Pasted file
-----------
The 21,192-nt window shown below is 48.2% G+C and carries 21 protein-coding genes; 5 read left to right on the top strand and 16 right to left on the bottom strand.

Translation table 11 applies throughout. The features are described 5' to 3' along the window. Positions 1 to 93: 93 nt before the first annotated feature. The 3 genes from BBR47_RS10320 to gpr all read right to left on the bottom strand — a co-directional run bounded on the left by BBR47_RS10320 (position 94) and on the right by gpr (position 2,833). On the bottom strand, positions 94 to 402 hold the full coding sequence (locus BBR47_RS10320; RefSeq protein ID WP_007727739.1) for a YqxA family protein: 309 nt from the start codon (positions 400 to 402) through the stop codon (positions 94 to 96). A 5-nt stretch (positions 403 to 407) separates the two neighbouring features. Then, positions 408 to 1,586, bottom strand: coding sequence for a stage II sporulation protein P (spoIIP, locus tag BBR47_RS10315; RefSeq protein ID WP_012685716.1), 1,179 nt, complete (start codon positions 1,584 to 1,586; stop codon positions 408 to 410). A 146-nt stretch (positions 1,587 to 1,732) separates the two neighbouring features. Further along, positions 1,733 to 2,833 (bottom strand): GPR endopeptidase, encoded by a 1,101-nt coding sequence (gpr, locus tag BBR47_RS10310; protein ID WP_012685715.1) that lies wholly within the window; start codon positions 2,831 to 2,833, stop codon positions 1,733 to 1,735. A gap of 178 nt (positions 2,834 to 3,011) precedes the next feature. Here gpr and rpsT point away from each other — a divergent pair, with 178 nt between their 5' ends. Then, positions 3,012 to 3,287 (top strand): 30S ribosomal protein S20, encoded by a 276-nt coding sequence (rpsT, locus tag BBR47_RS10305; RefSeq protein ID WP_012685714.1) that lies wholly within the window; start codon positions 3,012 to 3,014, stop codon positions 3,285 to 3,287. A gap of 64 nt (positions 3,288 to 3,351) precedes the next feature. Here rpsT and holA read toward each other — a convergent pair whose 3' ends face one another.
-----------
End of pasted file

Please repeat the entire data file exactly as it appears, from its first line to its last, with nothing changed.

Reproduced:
The 21,192-nt window shown below is 48.2% G+C and carries 21 protein-coding genes; 5 read left to right on the top strand and 16 right to left on the bottom strand.

Translation table 11 applies throughout. The features are described 5' to 3' along the window. Positions 1 to 93: 93 nt before the first annotated feature. The 3 genes from BBR47_RS10320 to gpr all read right to left on the bottom strand — a co-directional run bounded on the left by BBR47_RS10320 (position 94) and on the right by gpr (position 2,833). On the bottom strand, positions 94 to 402 hold the full coding sequence (locus BBR47_RS10320; RefSeq protein ID WP_007727739.1) for a YqxA family protein: 309 nt from the start codon (positions 400 to 402) through the stop codon (positions 94 to 96). A 5-nt stretch (positions 403 to 407) separates the two neighbouring features. Then, positions 408 to 1,586, bottom strand: coding sequence for a stage II sporulation protein P (spoIIP, locus tag BBR47_RS10315; RefSeq protein ID WP_012685716.1), 1,179 nt, complete (start codon positions 1,584 to 1,586; stop codon positions 408 to 410). A 146-nt stretch (positions 1,587 to 1,732) separates the two neighbouring features. Further along, positions 1,733 to 2,833 (bottom strand): GPR endopeptidase, encoded by a 1,101-nt coding sequence (gpr, locus tag BBR47_RS10310; protein ID WP_012685715.1) that lies wholly within the window; start codon positions 2,831 to 2,833, stop codon positions 1,733 to 1,735. A gap of 178 nt (positions 2,834 to 3,011) precedes the next feature. Here gpr and rpsT point away from each other — a divergent pair, with 178 nt between their 5' ends. Then, positions 3,012 to 3,287 (top strand): 30S ribosomal protein S20, encoded by a 276-nt coding sequence (rpsT, locus tag BBR47_RS10305; RefSeq protein ID WP_012685714.1) that lies wholly within the window; start codon positions 3,012 to 3,014, stop codon positions 3,285 to 3,287. A gap of 64 nt (positions 3,288 to 3,351) precedes the next feature. Here rpsT and holA read toward each other — a convergent pair whose 3' ends face one another.